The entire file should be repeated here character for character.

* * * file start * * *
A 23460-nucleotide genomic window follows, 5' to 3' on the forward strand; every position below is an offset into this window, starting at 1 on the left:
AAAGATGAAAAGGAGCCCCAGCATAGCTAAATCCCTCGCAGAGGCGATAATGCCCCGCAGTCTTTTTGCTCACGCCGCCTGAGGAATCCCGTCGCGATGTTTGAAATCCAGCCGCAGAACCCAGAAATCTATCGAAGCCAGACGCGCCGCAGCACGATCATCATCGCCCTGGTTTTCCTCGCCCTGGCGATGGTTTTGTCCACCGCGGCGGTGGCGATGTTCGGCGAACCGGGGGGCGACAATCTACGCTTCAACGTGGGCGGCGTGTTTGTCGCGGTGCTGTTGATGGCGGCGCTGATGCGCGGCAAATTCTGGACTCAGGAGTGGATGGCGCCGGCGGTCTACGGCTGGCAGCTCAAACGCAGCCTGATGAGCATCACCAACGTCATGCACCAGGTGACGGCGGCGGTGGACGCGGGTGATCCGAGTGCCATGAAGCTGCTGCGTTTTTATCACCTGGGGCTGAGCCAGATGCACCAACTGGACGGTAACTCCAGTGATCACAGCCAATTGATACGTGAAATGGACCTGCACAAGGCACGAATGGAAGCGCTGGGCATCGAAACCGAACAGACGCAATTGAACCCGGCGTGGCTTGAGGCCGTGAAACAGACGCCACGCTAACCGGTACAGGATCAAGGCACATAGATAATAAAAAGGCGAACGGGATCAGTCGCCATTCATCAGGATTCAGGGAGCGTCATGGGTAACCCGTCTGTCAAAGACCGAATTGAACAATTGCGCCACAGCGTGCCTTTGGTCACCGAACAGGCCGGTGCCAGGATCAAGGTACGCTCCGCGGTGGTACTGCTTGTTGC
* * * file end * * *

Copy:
A 23460-nucleotide genomic window follows, 5' to 3' on the forward strand; every position below is an offset into this window, starting at 1 on the left:
AAAGATGAAAAGGAGCCCCAGCATAGCTAAATCCCTCGCAGAGGCGATAATGCCCCGCAGTCTTTTTGCTCACGCCGCCTGAGGAATCCCGTCGCGATGTTTGAAATCCAGCCGCAGAACCCAGAAATCTATCGAAGCCAGACGCGCCGCAGCACGATCATCATCGCCCTGGTTTTCCTCGCCCTGGCGATGGTTTTGTCCACCGCGGCGGTGGCGATGTTCGGCGAACCGGGGGGCGACAATCTACGCTTCAACGTGGGCGGCGTGTTTGTCGCGGTGCTGTTGATGGCGGCGCTGATGCGCGGCAAATTCTGGACTCAGGAGTGGATGGCGCCGGCGGTCTACGGCTGGCAGCTCAAACGCAGCCTGATGAGCATCACCAACGTCATGCACCAGGTGACGGCGGCGGTGGACGCGGGTGATCCGAGTGCCATGAAGCTGCTGCGTTTTTATCACCTGGGGCTGAGCCAGATGCACCAACTGGACGGTAACTCCAGTGATCACAGCCAATTGATACGTGAAATGGACCTGCACAAGGCACGAATGGAAGCGCTGGGCATCGAAACCGAACAGACGCAATTGAACCCGGCGTGGCTTGAGGCCGTGAAACAGACGCCACGCTAACCGGTACAGGATCAAGGCACATAGATAATAAAAAGGCGAACGGGATCAGTCGCCATTCATCAGGATTCAGGGAGCGTCATGGGTAACCCGTCTGTCAAAGACCGAATTGAACAATTGCGCCACAGCGTGCCTTTGGTCACCGAACAGGCCGGTGCCAGGATCAAGGTACGCTCCGCGGTGGTACTGCTTGTTGC